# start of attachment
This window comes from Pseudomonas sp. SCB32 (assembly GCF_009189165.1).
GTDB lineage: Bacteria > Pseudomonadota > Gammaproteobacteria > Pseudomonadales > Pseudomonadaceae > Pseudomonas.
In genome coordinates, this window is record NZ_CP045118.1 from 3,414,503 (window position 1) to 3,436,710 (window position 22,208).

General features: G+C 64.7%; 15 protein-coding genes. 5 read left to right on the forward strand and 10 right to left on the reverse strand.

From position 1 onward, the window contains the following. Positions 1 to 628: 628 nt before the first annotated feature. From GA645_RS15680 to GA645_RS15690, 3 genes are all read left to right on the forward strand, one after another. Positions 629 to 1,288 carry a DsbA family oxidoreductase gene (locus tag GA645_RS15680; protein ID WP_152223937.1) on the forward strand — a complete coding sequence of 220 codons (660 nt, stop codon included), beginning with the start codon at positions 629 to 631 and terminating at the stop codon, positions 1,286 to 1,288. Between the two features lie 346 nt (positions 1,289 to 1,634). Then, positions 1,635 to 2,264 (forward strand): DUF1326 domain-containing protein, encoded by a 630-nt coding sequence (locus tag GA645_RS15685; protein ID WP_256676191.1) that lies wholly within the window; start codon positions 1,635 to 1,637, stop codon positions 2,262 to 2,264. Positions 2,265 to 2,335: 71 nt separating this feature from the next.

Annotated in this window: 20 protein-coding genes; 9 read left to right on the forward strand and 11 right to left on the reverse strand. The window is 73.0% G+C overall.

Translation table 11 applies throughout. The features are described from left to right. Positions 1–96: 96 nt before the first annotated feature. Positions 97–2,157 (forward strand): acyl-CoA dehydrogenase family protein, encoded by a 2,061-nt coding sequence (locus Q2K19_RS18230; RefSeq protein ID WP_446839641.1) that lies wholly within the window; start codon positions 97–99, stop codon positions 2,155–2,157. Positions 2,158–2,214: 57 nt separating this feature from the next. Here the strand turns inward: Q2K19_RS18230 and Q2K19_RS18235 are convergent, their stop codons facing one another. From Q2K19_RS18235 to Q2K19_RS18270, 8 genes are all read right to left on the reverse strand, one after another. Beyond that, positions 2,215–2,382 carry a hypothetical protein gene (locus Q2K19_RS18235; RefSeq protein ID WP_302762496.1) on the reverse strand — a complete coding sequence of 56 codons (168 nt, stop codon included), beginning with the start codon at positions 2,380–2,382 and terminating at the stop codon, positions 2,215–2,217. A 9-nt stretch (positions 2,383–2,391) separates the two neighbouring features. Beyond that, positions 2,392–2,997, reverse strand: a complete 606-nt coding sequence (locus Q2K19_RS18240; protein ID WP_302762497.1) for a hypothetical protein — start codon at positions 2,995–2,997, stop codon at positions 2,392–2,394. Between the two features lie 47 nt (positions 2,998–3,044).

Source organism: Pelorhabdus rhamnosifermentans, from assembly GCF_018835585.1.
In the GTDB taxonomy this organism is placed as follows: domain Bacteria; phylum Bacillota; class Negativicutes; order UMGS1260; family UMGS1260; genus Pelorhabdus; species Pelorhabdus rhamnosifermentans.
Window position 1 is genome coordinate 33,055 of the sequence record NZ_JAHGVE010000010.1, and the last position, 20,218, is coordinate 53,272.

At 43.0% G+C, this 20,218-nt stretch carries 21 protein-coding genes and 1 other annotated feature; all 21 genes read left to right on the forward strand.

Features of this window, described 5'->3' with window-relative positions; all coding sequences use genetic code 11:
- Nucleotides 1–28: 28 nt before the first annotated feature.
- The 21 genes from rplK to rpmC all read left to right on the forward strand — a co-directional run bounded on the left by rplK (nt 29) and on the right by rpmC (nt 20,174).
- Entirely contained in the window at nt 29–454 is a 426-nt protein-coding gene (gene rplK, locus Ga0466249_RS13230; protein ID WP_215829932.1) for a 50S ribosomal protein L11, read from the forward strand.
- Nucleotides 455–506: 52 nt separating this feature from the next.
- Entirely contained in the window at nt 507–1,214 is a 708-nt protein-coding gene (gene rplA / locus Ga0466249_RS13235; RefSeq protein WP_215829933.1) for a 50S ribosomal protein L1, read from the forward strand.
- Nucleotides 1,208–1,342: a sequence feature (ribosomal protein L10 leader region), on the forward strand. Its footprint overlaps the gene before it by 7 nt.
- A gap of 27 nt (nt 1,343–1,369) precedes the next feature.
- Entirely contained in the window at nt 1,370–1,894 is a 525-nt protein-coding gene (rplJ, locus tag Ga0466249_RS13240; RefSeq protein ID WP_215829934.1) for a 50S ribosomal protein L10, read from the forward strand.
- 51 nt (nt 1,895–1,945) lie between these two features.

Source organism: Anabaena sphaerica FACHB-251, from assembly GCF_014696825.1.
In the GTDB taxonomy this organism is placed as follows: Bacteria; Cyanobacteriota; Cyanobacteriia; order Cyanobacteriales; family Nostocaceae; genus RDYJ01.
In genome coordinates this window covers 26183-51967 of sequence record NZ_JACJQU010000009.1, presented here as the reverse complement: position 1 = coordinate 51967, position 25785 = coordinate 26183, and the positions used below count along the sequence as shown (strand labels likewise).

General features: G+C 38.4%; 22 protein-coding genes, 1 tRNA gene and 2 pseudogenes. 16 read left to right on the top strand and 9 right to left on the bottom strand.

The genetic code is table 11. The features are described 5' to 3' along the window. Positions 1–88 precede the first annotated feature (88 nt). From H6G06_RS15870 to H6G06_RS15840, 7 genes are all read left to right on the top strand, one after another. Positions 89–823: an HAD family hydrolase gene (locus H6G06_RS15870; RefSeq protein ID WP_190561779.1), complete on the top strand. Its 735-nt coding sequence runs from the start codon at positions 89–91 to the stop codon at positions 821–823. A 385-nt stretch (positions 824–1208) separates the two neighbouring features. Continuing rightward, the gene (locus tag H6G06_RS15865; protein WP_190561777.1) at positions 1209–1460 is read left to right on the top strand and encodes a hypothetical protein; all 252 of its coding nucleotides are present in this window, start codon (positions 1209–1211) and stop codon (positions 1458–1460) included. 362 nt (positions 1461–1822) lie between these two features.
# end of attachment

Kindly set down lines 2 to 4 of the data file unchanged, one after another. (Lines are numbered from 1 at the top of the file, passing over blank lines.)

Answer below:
GTDB lineage: Bacteria > Pseudomonadota > Gammaproteobacteria > Pseudomonadales > Pseudomonadaceae > Pseudomonas.
In genome coordinates, this window is record NZ_CP045118.1 from 3,414,503 (window position 1) to 3,436,710 (window position 22,208).

General features: G+C 64.7%; 15 protein-coding genes. 5 read left to right on the forward strand and 10 right to left on the reverse strand.